Tuesday, December 2, 2014

Night Lights

Tales from a Hunting Journal
(Part XII)

     My nephew, my brother's son, does not visit much.  He is chained to the suburbs by parents unwilling to make the trip to visit Grandma and Grandpa.  My brother likes to forget about the outdoors and our family traditions.  His son only hears whispers of the stories of a young man afield.  But every once in awhile, on a rare occasion, I kidnap my nephew and allow him to explore a whole new world, free of mini-vans and soccer practice.  He gets to play freely amongst the trees.
     And so shortly after Christmas, my brother and his family visit a weekend or two after the holiday to celebrate.  I told my nephew I would drive him back to "civilization" so he could spend an extra night at Grandma's house.  Part of the deal, however, was that the night had to be spent coyote hunting.  This deal did not go over well with my daughters as they had not yet gone coyote hunting and desperately wanted to.  Grandpa jumped at the chance to hunt with his grandson and a sleepover quickly turned into an event.
     The night was cold and clear as we packed the side-by-side for the trip to our set-up.  Grandpa wanted to sit up in the two-man stand so Justyn wouldn't be so apprehensive (coyotes don't climb ladders, do they?).  We bumped along the woods trails, eerily looking like a dark-leaved tunnel in the UTV's headlights, not saying a word, Justyn shivering a little with cold and excitement.  We parked and trucked through the snow into the stand.  I hunkered down about 35 yards in front and off to the side with caller in hand.  Sitting in a lawn chair, back to a tree, as the caller wailed like a wounded rabbit, I tried to pierce the night's shroud with my stare.  A handful of times I thought I saw shadows move and I felt as if Justyn and Grandpa were using me for bait.  Several eternities passed in between scanning the field for glowing eyes.  The excitement and enjoyment were tangible, I couldn't tell if I were more excited because of the hunt or who was hunting.  The whole thing seemed so joyously surreal.
     Before the excitement wore off and turned into frigid boredom, Grandpa flipped on the spotlight and took a poke at an imaginary critter.  Justyn got to hold the spotlight, to hear a shot, to smell the gunpowder in the air.  We gathered our gear and walked out into the field.  Justyn led the way looking for the stealthy creature that was hiding amongst the pines, flitting in the shadows.  Not able to find a drop of blood or ounce of fur, we headed back to our rig and followed the drifting woodsmoke back home to a warm fire and hot chocolate.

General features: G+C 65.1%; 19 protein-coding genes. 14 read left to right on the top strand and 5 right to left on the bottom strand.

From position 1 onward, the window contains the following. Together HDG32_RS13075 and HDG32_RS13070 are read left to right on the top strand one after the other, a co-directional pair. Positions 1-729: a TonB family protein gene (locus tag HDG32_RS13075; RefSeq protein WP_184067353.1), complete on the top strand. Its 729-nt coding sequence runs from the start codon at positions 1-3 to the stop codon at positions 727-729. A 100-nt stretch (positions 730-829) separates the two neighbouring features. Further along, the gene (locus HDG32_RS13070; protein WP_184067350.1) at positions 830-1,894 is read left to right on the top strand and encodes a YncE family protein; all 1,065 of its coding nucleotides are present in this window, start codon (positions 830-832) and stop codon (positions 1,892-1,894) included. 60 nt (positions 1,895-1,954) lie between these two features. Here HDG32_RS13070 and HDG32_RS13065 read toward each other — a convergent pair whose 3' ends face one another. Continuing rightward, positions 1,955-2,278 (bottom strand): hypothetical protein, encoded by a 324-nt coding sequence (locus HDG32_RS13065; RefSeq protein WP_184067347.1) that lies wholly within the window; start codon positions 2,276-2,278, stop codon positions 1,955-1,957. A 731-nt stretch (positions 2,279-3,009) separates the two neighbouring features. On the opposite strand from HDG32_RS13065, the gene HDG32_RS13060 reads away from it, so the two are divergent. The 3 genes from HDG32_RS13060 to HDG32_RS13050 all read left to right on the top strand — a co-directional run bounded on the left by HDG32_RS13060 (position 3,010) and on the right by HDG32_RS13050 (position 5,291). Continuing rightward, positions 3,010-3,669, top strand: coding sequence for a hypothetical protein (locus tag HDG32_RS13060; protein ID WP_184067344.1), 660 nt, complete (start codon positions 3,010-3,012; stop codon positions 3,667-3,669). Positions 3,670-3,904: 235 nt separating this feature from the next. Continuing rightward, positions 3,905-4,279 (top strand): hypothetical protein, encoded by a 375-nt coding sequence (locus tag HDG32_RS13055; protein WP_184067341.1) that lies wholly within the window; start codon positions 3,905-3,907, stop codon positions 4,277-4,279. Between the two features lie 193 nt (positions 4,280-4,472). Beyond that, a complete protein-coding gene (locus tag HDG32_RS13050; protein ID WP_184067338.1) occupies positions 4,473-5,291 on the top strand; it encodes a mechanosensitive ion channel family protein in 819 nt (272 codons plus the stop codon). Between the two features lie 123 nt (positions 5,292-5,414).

Forever turned out to be two hours of sitting and it was perfect.   

Monday, December 1, 2014

The Flights of Fall

Tales from a Hunting Journal
(Part XI)

     The third time wasn't a charm, it was magical.  Our party of four was only three, Chris Hubert, Dad, and I.  I had tried all the old boys but age or whatever held them at home, more the better looking back now.  I asked Big Chris Simpson, who declined because of layoffs and the recession and such.  But I had never mentioned money and never really cared too much about it.  The money had already been taken out of the bank and the hunt was already paid for.  The two Chris's, Dad, and I got packed for a day afield, a rainy day as usual.
     The rain came down and the wind howled along the highway as we drove the lonely road from NJ to Starlight.  Hubert and I talked in spurts more to keep us awake than to discuss anything.  Our early morning arrival saw a brush of snow that didn't linger and a warm couch that quietly welcomed our work-weary bodies.  Big Chris, not knowing how hunting works, was right on time, 7:15 on the dot.  Dad was ready for all of us with guns, vests, and everything but ammo laid out on the floor.  A quick ATV ride to the cabin to retrieve a couple of boxes of ammo in the crisp morning air woke me up and readied me for the day's adventure.
     The day was the normal rainy day with the extra bonus of gusting winds thrown in for good measure.  We waited a bit for the wind to die and rain to subside to a sporadic drizzle and the birds were deployed.  A short walk up the hill and we were hunting with our guide and his dog.  The briars pricked as we plodded through the fields.  The wind stung our faces with little needles of rain.  The shotguns bit our shoulders with strong recoil as feathers and laughter filled the air.
     Ten out of twelve we shot.  A good result for a foursome that hadn't hunted together before and had never practiced.  Dad blew through boxes of 12 gauge as fast as his 1100 could spit them out.  I enjoyed lingering a little longer on target with my faithful single shot, the stovepipe.  We all downed birds and we all missed the two that got away.  The morning blew by, filled with the ribbing, the ball-busting, the gruff jabs at the lack of accuracy, hearty laughter that cleanses the soul.  It truly felt like "hunting camp".
     We have planned to meet like this every year.  It would be good to have that magic to look forward to, to hold on to, to believe in again.  Hopefully the magic won't die.  I have no doubt that the magic is there.  This time of year always proves it.  The faces and fields may change but the magic always reappears.  I am thankful for that.